FAIRFIELD — A much more ambitious design for the proposed Jimmy Doolittle Air & Space Museum with three galleries, a state-of-the-art theater and a protected display area for aircraft was unveiled Tuesday.
The museum’s supporters are also gearing up for a national campaign to raise the $34 million needed to build the new facility on land located next to Travis Air Force Base’s hospital gate.
“We love the new design for the museum,” said Jay Adair, co-chairman for the museum’s Wings of Valor Capitol Campaign.
The proposed $34 million target is quite a step up from the $12.5 million museum supporters talked about in April.
So far, the group has raised about $1.5 million and has enlisted the help of actor Tom Hanks for a video presentation that explains the need for the museum and its design.
The new design is a re-creation of a World War II-era stateside military aircraft hangar and control tower. A reflecting pool and a sculpture of a B-25 bomber like the one Jimmy Doolittle flew on his famous April 1942 raid on Tokyo will be in front.
The interior will be divided into three gallery areas and a Jimmy Doolittle Wings of Valor theater. There will also be a museum store and restaurant.
A series of interactive cockpits of different planes visitors can step into will be on the mezzanine level. An elevator will take visitors up to the control tower and interactive exhibits on flight operations.
The six-acre air park behind the proposed museum will be surrounded by berms and have fabric canopies to shade the vintage aircraft.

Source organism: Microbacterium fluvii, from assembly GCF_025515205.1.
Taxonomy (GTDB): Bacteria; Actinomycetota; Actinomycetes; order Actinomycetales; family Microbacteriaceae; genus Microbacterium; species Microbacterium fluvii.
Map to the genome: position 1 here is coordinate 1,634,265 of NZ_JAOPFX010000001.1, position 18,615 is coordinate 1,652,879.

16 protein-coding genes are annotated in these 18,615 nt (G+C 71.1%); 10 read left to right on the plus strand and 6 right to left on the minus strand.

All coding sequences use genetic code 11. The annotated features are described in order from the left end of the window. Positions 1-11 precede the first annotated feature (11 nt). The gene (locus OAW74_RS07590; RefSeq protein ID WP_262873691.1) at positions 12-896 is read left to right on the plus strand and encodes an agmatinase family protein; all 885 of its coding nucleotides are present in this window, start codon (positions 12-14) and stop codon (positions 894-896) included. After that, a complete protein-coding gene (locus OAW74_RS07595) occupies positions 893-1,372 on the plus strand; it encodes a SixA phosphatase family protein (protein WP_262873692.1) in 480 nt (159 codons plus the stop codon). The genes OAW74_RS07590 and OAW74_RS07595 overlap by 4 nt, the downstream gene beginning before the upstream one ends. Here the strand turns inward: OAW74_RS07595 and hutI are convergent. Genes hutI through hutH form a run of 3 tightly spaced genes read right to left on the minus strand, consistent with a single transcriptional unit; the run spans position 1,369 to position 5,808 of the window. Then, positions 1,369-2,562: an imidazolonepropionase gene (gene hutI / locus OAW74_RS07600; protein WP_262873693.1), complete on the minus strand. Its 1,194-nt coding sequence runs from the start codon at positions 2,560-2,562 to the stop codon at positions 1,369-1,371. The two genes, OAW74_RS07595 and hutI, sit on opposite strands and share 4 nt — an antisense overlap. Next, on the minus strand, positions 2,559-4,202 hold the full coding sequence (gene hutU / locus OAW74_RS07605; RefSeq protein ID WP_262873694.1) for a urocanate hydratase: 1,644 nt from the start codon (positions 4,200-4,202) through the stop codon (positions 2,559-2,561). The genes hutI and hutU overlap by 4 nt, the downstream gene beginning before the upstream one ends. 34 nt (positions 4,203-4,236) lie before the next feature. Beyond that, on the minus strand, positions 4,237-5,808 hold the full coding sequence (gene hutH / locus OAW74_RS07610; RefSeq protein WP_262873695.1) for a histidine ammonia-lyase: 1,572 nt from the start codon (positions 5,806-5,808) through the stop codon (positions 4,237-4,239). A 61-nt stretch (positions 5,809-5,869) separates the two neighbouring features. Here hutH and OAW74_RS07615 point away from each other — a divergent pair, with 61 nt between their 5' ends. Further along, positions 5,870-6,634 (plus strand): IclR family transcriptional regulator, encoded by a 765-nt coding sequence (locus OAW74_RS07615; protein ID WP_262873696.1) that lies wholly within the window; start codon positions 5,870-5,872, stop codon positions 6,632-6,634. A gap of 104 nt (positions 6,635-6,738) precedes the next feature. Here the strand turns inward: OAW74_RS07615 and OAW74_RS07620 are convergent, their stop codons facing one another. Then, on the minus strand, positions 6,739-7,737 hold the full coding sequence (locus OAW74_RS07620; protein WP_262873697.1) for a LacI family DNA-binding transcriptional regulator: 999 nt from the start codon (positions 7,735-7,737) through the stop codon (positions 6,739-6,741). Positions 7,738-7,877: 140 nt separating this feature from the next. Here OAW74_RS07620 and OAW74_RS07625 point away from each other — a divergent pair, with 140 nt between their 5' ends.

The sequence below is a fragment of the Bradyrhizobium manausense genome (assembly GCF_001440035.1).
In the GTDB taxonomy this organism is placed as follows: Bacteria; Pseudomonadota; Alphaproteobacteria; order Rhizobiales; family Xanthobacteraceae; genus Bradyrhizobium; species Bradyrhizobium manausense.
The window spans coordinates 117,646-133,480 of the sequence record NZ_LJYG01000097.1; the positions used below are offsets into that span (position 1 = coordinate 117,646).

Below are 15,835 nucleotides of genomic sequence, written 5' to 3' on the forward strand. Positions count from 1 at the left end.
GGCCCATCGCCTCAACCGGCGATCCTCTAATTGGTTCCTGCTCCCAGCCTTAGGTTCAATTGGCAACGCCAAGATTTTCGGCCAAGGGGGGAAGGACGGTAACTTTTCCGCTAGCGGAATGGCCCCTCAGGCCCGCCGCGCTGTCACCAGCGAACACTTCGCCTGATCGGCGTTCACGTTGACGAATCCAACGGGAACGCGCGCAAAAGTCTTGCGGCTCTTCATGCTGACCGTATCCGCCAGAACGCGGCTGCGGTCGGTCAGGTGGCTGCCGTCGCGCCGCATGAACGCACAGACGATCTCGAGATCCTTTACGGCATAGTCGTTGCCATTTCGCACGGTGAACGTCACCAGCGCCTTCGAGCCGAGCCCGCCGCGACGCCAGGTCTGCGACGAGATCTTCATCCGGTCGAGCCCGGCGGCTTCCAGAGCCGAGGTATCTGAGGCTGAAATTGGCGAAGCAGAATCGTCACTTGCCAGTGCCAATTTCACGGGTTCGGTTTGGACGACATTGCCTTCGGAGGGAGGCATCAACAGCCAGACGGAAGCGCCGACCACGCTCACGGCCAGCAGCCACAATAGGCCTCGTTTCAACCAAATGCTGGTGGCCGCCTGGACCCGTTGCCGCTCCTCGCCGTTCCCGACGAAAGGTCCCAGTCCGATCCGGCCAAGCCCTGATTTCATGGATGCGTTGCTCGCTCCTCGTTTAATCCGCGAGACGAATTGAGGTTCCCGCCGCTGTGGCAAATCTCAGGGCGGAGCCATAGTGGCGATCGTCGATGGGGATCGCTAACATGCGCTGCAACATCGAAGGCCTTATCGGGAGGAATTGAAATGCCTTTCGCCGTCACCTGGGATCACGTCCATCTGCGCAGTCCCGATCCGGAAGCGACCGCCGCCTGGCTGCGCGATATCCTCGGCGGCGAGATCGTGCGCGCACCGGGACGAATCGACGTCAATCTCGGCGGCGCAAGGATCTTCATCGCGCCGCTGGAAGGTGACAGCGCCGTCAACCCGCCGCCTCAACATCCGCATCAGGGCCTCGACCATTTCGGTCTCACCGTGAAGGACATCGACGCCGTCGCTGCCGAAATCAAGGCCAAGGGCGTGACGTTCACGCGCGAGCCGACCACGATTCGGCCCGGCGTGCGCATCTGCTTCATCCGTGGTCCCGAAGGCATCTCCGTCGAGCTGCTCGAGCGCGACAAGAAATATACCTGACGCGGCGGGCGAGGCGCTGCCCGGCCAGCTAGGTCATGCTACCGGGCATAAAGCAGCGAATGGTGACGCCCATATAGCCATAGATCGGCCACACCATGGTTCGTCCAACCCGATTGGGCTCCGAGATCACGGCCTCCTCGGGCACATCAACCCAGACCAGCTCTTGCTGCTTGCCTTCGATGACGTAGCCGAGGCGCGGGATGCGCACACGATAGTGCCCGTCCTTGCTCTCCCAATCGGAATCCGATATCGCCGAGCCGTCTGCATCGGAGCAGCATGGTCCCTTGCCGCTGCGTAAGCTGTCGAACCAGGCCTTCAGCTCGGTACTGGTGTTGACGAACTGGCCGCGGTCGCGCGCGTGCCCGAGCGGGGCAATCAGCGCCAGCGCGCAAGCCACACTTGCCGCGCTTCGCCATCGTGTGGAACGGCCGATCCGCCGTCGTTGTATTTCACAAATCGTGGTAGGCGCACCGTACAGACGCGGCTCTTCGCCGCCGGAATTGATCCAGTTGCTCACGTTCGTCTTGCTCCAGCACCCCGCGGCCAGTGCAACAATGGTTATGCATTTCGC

“This is going to be a state-of-the-art museum that we can all be proud of,” said museum supporter Bob Simpson.
Details about the three-year national campaign to raise the money will be brought back to the museum’s board and campaign cabinet in the near future. Along with Hanks, there are plans to bring in other actors and national figures to help promote the fundraising.
Museum supporters have been trying to get a new, more accessible home for the museum for more than a decade. They even hosted a reunion of the surviving Doolittle Tokyo raiders of World War II fame years ago as a kick-off to raise money for the Doolittle Air and Space Museum.
Doolittle earned fame by leading a flight of 16 B-25 Mitchell bombers that took off from the carrier USS Hornet in a daring raid to strike several cities in Japan on April 18, 1942.
Once built, the new museum will be located next to Travis’ hospital gate — in a location much more accessible to the public than its present location in the base’s interior.
For more information about the museum, visit http://www.jimmydoolittlemuseum.org.
Reach Ian Thompson at 427-6976 or email@example.com.